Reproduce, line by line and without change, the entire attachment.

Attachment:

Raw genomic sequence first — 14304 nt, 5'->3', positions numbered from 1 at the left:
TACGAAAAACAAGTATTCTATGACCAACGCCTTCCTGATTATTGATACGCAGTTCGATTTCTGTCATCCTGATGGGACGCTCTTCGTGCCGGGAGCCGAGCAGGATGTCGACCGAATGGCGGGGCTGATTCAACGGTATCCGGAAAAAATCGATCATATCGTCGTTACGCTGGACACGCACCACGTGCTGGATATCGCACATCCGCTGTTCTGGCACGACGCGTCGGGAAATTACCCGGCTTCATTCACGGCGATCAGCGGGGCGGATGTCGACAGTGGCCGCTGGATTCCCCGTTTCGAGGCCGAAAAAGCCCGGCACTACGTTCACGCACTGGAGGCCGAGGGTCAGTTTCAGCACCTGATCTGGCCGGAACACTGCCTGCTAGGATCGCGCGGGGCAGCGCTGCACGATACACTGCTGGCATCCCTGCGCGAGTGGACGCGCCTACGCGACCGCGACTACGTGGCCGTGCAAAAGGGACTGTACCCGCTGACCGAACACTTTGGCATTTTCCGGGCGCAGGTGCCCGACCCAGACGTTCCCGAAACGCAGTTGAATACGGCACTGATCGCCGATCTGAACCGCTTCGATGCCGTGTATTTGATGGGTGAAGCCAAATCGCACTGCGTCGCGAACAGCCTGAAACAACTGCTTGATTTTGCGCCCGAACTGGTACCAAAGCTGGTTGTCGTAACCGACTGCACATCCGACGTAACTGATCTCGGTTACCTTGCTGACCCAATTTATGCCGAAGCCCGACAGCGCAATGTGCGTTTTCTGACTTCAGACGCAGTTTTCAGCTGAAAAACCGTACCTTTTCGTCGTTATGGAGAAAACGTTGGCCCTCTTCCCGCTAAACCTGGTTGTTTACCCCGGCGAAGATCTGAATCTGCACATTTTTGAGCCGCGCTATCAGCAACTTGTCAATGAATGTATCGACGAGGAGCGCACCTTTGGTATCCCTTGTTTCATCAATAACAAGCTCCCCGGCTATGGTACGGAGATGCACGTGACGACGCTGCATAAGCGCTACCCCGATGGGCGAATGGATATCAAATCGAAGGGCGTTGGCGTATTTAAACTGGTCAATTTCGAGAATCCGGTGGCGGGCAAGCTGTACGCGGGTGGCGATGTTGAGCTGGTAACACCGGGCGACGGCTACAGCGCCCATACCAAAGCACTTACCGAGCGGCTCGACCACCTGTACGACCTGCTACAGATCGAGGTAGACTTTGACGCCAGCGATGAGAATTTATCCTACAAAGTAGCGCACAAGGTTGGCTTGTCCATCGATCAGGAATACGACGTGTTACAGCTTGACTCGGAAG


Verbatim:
Raw genomic sequence first — 14304 nt, 5'->3', positions numbered from 1 at the left:
TACGAAAAACAAGTATTCTATGACCAACGCCTTCCTGATTATTGATACGCAGTTCGATTTCTGTCATCCTGATGGGACGCTCTTCGTGCCGGGAGCCGAGCAGGATGTCGACCGAATGGCGGGGCTGATTCAACGGTATCCGGAAAAAATCGATCATATCGTCGTTACGCTGGACACGCACCACGTGCTGGATATCGCACATCCGCTGTTCTGGCACGACGCGTCGGGAAATTACCCGGCTTCATTCACGGCGATCAGCGGGGCGGATGTCGACAGTGGCCGCTGGATTCCCCGTTTCGAGGCCGAAAAAGCCCGGCACTACGTTCACGCACTGGAGGCCGAGGGTCAGTTTCAGCACCTGATCTGGCCGGAACACTGCCTGCTAGGATCGCGCGGGGCAGCGCTGCACGATACACTGCTGGCATCCCTGCGCGAGTGGACGCGCCTACGCGACCGCGACTACGTGGCCGTGCAAAAGGGACTGTACCCGCTGACCGAACACTTTGGCATTTTCCGGGCGCAGGTGCCCGACCCAGACGTTCCCGAAACGCAGTTGAATACGGCACTGATCGCCGATCTGAACCGCTTCGATGCCGTGTATTTGATGGGTGAAGCCAAATCGCACTGCGTCGCGAACAGCCTGAAACAACTGCTTGATTTTGCGCCCGAACTGGTACCAAAGCTGGTTGTCGTAACCGACTGCACATCCGACGTAACTGATCTCGGTTACCTTGCTGACCCAATTTATGCCGAAGCCCGACAGCGCAATGTGCGTTTTCTGACTTCAGACGCAGTTTTCAGCTGAAAAACCGTACCTTTTCGTCGTTATGGAGAAAACGTTGGCCCTCTTCCCGCTAAACCTGGTTGTTTACCCCGGCGAAGATCTGAATCTGCACATTTTTGAGCCGCGCTATCAGCAACTTGTCAATGAATGTATCGACGAGGAGCGCACCTTTGGTATCCCTTGTTTCATCAATAACAAGCTCCCCGGCTATGGTACGGAGATGCACGTGACGACGCTGCATAAGCGCTACCCCGATGGGCGAATGGATATCAAATCGAAGGGCGTTGGCGTATTTAAACTGGTCAATTTCGAGAATCCGGTGGCGGGCAAGCTGTACGCGGGTGGCGATGTTGAGCTGGTAACACCGGGCGACGGCTACAGCGCCCATACCAAAGCACTTACCGAGCGGCTCGACCACCTGTACGACCTGCTACAGATCGAGGTAGACTTTGACGCCAGCGATGAGAATTTATCCTACAAAGTAGCGCACAAGGTTGGCTTGTCCATCGATCAGGAATACGACGTGTTACAGCTTGACTCGGAAG